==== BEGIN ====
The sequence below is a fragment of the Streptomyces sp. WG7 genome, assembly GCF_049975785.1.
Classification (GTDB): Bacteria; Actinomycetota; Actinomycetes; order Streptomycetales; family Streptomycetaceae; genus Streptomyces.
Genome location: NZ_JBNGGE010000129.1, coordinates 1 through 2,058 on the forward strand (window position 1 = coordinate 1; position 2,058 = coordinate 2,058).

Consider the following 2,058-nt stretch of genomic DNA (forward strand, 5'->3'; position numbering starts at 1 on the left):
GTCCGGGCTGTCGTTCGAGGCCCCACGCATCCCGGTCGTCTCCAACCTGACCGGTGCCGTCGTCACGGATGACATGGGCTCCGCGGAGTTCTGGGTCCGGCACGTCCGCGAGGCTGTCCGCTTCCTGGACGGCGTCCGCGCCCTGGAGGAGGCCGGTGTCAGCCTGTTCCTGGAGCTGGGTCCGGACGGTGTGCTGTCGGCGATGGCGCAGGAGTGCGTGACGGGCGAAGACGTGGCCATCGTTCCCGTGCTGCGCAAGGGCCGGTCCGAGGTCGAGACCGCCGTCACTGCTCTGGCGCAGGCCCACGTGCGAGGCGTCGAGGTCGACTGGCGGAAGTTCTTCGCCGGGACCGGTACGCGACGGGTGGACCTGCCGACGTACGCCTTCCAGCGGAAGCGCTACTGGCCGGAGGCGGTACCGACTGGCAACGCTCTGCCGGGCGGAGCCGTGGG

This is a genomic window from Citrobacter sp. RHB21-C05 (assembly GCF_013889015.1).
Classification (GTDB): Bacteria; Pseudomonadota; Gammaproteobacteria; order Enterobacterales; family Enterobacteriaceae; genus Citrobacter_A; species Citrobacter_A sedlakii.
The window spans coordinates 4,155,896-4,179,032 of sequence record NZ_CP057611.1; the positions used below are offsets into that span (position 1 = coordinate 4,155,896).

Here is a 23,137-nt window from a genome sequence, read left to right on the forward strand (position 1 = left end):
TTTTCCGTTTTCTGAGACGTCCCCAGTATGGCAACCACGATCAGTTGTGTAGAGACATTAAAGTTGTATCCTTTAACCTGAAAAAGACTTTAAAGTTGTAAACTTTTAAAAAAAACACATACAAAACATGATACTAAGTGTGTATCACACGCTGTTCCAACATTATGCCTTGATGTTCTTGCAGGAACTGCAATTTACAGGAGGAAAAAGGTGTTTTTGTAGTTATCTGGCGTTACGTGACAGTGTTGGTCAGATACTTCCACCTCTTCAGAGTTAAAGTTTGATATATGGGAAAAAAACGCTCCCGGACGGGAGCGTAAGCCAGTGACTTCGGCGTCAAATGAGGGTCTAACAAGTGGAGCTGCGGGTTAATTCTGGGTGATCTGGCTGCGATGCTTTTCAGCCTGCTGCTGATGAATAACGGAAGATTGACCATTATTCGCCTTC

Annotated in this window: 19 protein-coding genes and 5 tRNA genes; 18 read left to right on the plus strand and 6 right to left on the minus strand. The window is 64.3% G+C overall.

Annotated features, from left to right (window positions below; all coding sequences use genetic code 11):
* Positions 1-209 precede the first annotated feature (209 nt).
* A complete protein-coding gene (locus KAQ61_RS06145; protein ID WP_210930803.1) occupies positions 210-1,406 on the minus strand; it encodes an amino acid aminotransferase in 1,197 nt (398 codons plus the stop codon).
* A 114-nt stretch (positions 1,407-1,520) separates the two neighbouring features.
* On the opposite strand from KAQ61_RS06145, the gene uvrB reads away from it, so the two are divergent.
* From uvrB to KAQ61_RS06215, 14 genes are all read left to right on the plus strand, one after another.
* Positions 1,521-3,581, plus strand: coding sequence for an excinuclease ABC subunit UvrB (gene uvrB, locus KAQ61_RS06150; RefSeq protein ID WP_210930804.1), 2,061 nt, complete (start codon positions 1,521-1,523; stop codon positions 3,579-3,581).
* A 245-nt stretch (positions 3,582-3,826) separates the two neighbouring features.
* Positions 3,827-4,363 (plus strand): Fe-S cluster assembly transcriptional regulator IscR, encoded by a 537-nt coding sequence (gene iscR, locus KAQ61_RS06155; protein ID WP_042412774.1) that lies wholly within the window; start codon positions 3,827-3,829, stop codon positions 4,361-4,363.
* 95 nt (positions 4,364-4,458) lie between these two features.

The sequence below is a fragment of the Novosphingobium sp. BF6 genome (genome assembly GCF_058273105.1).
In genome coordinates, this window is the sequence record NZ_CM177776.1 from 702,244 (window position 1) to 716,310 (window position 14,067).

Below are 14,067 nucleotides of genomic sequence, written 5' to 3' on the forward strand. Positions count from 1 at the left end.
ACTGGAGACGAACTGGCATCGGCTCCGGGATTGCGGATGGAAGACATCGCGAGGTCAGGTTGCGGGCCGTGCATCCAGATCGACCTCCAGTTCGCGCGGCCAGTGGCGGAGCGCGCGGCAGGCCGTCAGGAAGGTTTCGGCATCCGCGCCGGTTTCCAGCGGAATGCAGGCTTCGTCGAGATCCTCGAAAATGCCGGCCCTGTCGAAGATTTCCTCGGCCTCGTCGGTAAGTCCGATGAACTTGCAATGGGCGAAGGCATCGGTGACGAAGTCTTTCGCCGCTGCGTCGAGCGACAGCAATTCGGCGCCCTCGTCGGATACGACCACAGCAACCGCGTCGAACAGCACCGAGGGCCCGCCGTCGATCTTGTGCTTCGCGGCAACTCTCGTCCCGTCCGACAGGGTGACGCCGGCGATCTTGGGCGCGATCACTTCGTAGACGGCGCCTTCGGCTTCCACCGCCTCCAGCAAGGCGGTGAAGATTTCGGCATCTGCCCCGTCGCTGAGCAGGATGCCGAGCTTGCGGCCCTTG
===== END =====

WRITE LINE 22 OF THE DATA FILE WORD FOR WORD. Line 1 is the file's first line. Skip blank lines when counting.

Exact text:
The sequence below is a fragment of the Novosphingobium sp. BF6 genome (genome assembly GCF_058273105.1).